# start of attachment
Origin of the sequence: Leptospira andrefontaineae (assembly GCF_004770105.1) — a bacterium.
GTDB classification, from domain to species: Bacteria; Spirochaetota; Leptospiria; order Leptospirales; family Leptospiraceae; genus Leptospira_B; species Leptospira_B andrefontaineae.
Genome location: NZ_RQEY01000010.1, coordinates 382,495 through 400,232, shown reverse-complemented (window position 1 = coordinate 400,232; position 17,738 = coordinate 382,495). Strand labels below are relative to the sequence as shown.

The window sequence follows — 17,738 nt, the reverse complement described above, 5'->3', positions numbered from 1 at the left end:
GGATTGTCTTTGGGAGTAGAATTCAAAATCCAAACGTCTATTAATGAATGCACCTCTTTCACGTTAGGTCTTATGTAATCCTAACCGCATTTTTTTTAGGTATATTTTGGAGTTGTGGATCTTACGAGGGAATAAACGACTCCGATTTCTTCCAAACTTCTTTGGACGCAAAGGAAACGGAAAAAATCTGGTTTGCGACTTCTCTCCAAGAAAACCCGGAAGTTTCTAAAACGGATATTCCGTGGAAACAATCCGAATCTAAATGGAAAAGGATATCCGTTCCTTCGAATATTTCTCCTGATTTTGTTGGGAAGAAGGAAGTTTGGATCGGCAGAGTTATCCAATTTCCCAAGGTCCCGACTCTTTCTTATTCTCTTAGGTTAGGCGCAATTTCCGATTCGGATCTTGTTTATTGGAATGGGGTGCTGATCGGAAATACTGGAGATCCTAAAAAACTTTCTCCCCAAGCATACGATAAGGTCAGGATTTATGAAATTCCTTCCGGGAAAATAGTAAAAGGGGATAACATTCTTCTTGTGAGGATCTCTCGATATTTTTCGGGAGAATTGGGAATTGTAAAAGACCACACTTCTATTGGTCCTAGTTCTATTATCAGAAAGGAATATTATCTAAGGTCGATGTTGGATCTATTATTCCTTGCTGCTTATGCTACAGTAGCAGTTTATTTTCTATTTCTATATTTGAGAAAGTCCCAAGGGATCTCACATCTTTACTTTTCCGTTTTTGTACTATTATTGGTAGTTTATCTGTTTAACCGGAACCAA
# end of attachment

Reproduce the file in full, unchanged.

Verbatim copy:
Origin of the sequence: Leptospira andrefontaineae (assembly GCF_004770105.1) — a bacterium.
GTDB classification, from domain to species: Bacteria; Spirochaetota; Leptospiria; order Leptospirales; family Leptospiraceae; genus Leptospira_B; species Leptospira_B andrefontaineae.
Genome location: NZ_RQEY01000010.1, coordinates 382,495 through 400,232, shown reverse-complemented (window position 1 = coordinate 400,232; position 17,738 = coordinate 382,495). Strand labels below are relative to the sequence as shown.

The window sequence follows — 17,738 nt, the reverse complement described above, 5'->3', positions numbered from 1 at the left end:
GGATTGTCTTTGGGAGTAGAATTCAAAATCCAAACGTCTATTAATGAATGCACCTCTTTCACGTTAGGTCTTATGTAATCCTAACCGCATTTTTTTTAGGTATATTTTGGAGTTGTGGATCTTACGAGGGAATAAACGACTCCGATTTCTTCCAAACTTCTTTGGACGCAAAGGAAACGGAAAAAATCTGGTTTGCGACTTCTCTCCAAGAAAACCCGGAAGTTTCTAAAACGGATATTCCGTGGAAACAATCCGAATCTAAATGGAAAAGGATATCCGTTCCTTCGAATATTTCTCCTGATTTTGTTGGGAAGAAGGAAGTTTGGATCGGCAGAGTTATCCAATTTCCCAAGGTCCCGACTCTTTCTTATTCTCTTAGGTTAGGCGCAATTTCCGATTCGGATCTTGTTTATTGGAATGGGGTGCTGATCGGAAATACTGGAGATCCTAAAAAACTTTCTCCCCAAGCATACGATAAGGTCAGGATTTATGAAATTCCTTCCGGGAAAATAGTAAAAGGGGATAACATTCTTCTTGTGAGGATCTCTCGATATTTTTCGGGAGAATTGGGAATTGTAAAAGACCACACTTCTATTGGTCCTAGTTCTATTATCAGAAAGGAATATTATCTAAGGTCGATGTTGGATCTATTATTCCTTGCTGCTTATGCTACAGTAGCAGTTTATTTTCTATTTCTATATTTGAGAAAGTCCCAAGGGATCTCACATCTTTACTTTTCCGTTTTTGTACTATTATTGGTAGTTTATCTGTTTAACCGGAACCAA